• Using Reflection to Dynamically Generate ToString() Output

    Update: Added code to show “null” when a property is null, like Visual Studio does.

    If you’ve ever used Visual Studio in any iteration in any language, you have most likely used the immediate window. It’s insanely useful and lets you just type an instance of an object and if the object doesn’t have an overridden ToString() method (I’m back in C#/.Net world here for the purposes of this post), Visual Studio will dynamically generate output for you, so that you can see the current state of the object.

    Here is what Visual Studio’s output looks like on an object I have:

        base {CompanyName.CreditCard.Processor.Response}: {CompanyName.CreditCard.Processor.CreditDebit.SaleResponse}
        AddressVerificationSuccess: true
        AuthorizationCode: null
        AuthorizedAmount: 50
        CvvSuccess: false
        ReferenceNumber: null

    However, what if you want to be able to have ToString() generate this type of output for you, for the purposes of debugging, like using with Debug.WriteLine or Trace or any other logging framework? It is useful to be able to see later what the state of an object was during a problem situation. Sure, you can write your own ToString() code in every object to generate its state in string form, and then aggregate all the base objects using base.ToString(), but that is a lot of iterative, repetitious coding.

    My classes are simple data transfer objects and look like this:

    public class SaleResponse : Response
        public virtual bool AddressVerificationSuccess { get; set; }
        public virtual bool CvvSuccess { get; set; }
        public virtual string AuthorizationCode { get; set; }
        public virtual string ReferenceNumber { get; set; }
        public virtual decimal? AuthorizedAmount { get; set; }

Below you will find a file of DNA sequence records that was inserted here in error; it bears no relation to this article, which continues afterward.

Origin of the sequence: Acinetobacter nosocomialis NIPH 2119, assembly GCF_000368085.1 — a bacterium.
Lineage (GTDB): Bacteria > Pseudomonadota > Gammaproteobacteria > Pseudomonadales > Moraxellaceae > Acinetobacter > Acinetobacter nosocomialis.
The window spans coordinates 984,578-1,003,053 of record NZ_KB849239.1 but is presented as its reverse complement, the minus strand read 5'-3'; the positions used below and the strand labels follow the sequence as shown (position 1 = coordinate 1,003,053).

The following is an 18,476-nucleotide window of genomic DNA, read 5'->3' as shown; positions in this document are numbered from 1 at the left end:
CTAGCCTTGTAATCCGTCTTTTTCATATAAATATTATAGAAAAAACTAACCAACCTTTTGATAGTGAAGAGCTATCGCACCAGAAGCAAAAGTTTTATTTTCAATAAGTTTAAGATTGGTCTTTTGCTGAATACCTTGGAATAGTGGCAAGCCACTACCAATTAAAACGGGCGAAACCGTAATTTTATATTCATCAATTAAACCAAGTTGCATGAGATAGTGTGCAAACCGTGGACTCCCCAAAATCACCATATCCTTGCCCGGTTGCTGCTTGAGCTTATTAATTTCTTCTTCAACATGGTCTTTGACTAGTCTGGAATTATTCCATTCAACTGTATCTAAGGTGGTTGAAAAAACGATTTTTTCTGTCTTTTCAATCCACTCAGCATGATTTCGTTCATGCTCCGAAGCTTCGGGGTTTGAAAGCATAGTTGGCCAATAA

public class Response
        public virtual bool Success { get; set; }
        public virtual string ResponseMessage { get; set; }
        public virtual string TransactionID { get; set; }
        public virtual string GatewayResponseCodeText { get; set; }
        public virtual string IssuerResponseCodeText { get; set; }
        public virtual GatewayResponseCode GatewayResponseCode { get; set; }
        public virtual IssuerResponseCode IssuerResponseCode { get; set; }

    As you can see, Visual Studio didn’t even give me the contents of the base class, but I want this information. My ToString() method I’ve created in the SaleResponse object is the following:

    public override string ToString()
        var flags = System.Reflection.BindingFlags.Instance | System.Reflection.BindingFlags.Public | System.Reflection.BindingFlags.FlattenHierarchy;
        System.Reflection.PropertyInfo[] infos = this.GetType().GetProperties(flags);
        StringBuilder sb = new StringBuilder();
        string typeName = this.GetType().Name;
        sb.AppendLine(string.Empty.PadRight(typeName.Length + 5, '='));
        foreach (var info in infos)
            object value = info.GetValue(this, null);
            sb.AppendFormat("{0}: {1}{2}", info.Name, value != null ? value : "null", Environment.NewLine);
        return sb.ToString();

    Which generates the following output:

    AddressVerificationSuccess: True
    CvvSuccess: False
    AuthorizationCode: null
    ReferenceNumber: null
    AuthorizedAmount: 50
    Success: True
    ResponseMessage: null
    TransactionID: AXB234234
    GatewayResponseCodeText: null
    IssuerResponseCodeText: null
    GatewayResponseCode: ExpiredDevice
    IssuerResponseCode: Error

    What I like about this approach is that it grabs all the base object’s properties recursively. Obviously, there are performance concerns with doing reflection, so I wouldn’t use this constantly, but I think it’s a good way to write out the state of an object in the event of an error. Also, I made the example simple for this blog post, but obviously, you could put that code into an extension method for System.Object or just into a static utility class, adding an object parameter and replacing “this” with the name of the object parameter.